Flexible On-Stack Replacement in LLVM

Abstract

On-Stack Replacement (OSR) is a technique for dynamically transferring execution between different versions of a function at run time. OSR is typically used in virtual machines to interrupt a long-running function and recompile it at a higher optimization level, or to replace it with a different one when a speculative assumption made during its compilation no longer holds.

In this paper we present a framework for OSR that introduces novel ideas and combines features of existing techniques that no previous solution provided simultaneously. New features include OSR with compensation code to adjust the program state during a transition and the ability to fire an OSR from arbitrary locations in the code. Our approach is platform-independent as the OSR machinery is entirely encoded at a compiler’s intermediate representation level.

We implement and evaluate our technique in the LLVM compiler infrastructure, which is gaining popularity as Just-In-Time (JIT) compiler in virtual machines for dynamic languages such as Javascript, MATLAB, Python, and Ruby. As a case study of our approach, we show how to improve the state of the art in the optimization of the feval instruction, a performance-critical construct of the MATLAB language.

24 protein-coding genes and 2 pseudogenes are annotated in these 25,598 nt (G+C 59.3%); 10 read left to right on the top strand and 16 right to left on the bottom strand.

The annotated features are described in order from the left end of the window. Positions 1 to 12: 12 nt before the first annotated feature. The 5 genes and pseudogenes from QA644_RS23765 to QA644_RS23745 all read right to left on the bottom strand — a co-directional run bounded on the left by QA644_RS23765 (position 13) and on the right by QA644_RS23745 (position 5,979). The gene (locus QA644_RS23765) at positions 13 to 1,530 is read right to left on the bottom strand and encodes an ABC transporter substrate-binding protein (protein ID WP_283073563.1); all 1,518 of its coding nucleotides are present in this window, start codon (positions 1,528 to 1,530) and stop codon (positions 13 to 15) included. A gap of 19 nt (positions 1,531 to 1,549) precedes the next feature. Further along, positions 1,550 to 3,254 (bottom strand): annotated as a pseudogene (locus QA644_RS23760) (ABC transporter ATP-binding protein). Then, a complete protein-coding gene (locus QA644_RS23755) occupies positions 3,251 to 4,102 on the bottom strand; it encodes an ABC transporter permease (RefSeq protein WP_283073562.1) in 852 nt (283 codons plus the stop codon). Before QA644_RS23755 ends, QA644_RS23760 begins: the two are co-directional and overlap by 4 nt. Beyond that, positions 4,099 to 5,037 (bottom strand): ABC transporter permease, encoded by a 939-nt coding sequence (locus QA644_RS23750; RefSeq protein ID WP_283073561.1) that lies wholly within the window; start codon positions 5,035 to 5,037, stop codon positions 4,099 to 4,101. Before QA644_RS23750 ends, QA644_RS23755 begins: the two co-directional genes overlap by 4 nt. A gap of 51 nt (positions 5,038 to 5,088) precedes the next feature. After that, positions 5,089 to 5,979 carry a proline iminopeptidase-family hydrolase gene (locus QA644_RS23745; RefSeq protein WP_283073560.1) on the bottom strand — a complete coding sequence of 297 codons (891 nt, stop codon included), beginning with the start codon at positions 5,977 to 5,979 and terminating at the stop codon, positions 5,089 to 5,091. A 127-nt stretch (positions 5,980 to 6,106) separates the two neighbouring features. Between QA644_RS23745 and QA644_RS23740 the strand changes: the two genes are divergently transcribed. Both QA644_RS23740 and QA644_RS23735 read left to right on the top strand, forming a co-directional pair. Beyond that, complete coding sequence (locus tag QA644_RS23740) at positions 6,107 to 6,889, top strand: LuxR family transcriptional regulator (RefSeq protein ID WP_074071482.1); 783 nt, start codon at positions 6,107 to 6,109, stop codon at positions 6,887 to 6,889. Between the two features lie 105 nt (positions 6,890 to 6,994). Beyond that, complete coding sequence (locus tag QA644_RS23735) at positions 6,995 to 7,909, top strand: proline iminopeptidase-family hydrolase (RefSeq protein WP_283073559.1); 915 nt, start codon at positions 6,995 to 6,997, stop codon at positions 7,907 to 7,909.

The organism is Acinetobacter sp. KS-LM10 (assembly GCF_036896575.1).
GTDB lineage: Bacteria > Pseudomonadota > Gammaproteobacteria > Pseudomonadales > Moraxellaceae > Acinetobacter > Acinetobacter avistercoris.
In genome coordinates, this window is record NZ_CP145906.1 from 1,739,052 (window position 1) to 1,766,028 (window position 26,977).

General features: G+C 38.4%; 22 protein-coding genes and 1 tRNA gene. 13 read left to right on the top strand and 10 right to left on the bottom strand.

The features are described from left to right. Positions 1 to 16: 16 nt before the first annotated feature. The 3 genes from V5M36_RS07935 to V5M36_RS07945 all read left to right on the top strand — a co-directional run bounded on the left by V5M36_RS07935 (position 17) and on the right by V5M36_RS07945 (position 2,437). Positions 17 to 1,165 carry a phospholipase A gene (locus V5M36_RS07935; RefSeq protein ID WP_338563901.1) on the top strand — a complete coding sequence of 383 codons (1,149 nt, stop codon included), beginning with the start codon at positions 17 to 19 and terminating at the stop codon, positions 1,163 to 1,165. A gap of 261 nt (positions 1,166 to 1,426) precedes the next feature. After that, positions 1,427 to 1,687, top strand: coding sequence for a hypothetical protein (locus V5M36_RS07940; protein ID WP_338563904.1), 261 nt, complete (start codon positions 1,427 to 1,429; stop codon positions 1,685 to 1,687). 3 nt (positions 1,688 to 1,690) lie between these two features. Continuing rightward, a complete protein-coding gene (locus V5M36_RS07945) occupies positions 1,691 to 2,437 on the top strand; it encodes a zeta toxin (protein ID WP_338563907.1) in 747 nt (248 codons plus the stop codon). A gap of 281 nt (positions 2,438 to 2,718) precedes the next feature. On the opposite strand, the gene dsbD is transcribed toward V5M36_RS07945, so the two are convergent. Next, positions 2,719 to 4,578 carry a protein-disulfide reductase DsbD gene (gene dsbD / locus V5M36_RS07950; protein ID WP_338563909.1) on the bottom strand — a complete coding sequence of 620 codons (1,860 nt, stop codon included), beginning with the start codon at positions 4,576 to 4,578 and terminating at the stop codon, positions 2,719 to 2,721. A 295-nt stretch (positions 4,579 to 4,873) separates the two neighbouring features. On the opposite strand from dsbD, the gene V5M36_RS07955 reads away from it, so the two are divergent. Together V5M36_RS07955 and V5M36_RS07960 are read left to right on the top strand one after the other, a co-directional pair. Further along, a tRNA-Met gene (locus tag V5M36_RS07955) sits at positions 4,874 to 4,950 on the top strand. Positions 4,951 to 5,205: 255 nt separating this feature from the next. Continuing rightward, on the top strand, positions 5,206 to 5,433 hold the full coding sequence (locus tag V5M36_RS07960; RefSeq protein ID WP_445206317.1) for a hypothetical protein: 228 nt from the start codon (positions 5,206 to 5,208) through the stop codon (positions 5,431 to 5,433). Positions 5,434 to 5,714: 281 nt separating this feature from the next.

Introduction

\label{se:intro}

The LLVM compiler infrastructure (Lattner 2004) provides a Just-In-Time compiler called MCJIT that is currently being used for generating optimized code at run-time in virtual machines for dynamic languages. MCJIT is employed in both industrial and research projects, including Webkit’s Javascript engine, the open-source Python implementation Pyston, the Rubinius project for Ruby, Julia for high-performance technical computing, McVM for MATLAB, CXXR for the R language, Terra for Lua, and the Pure functional programming language. The MCJIT compiler shares the same optimization pipeline with static compilers such as clang, and it provides dynamic features such as native code loading and linking, as well as a customizable memory manager.

A piece that is currently missing in MCJIT is a feature to enable on-the-fly